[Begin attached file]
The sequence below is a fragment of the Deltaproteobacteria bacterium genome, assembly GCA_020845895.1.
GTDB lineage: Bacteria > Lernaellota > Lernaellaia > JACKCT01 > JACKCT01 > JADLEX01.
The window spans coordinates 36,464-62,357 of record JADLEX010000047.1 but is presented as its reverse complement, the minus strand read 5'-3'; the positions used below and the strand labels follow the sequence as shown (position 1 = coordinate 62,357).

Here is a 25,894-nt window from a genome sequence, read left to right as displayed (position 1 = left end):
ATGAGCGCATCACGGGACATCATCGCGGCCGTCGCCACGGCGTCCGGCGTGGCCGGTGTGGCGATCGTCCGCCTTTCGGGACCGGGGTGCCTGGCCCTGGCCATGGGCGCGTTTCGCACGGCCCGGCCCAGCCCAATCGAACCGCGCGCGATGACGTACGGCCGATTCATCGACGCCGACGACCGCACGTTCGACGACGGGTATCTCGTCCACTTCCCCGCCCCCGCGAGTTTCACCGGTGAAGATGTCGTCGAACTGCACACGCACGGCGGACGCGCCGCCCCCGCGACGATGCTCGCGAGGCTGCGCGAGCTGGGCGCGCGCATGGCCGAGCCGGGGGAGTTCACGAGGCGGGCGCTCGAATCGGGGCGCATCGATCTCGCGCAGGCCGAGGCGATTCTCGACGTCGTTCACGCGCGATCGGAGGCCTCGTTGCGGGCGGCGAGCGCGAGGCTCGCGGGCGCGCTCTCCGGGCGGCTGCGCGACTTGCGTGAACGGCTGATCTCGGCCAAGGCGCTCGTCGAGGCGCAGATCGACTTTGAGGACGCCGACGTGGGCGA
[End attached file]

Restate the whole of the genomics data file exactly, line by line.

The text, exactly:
The sequence below is a fragment of the Deltaproteobacteria bacterium genome, assembly GCA_020845895.1.
GTDB lineage: Bacteria > Lernaellota > Lernaellaia > JACKCT01 > JACKCT01 > JADLEX01.
The window spans coordinates 36,464-62,357 of record JADLEX010000047.1 but is presented as its reverse complement, the minus strand read 5'-3'; the positions used below and the strand labels follow the sequence as shown (position 1 = coordinate 62,357).

Here is a 25,894-nt window from a genome sequence, read left to right as displayed (position 1 = left end):
ATGAGCGCATCACGGGACATCATCGCGGCCGTCGCCACGGCGTCCGGCGTGGCCGGTGTGGCGATCGTCCGCCTTTCGGGACCGGGGTGCCTGGCCCTGGCCATGGGCGCGTTTCGCACGGCCCGGCCCAGCCCAATCGAACCGCGCGCGATGACGTACGGCCGATTCATCGACGCCGACGACCGCACGTTCGACGACGGGTATCTCGTCCACTTCCCCGCCCCCGCGAGTTTCACCGGTGAAGATGTCGTCGAACTGCACACGCACGGCGGACGCGCCGCCCCCGCGACGATGCTCGCGAGGCTGCGCGAGCTGGGCGCGCGCATGGCCGAGCCGGGGGAGTTCACGAGGCGGGCGCTCGAATCGGGGCGCATCGATCTCGCGCAGGCCGAGGCGATTCTCGACGTCGTTCACGCGCGATCGGAGGCCTCGTTGCGGGCGGCGAGCGCGAGGCTCGCGGGCGCGCTCTCCGGGCGGCTGCGCGACTTGCGTGAACGGCTGATCTCGGCCAAGGCGCTCGTCGAGGCGCAGATCGACTTTGAGGACGCCGACGTGGGCGA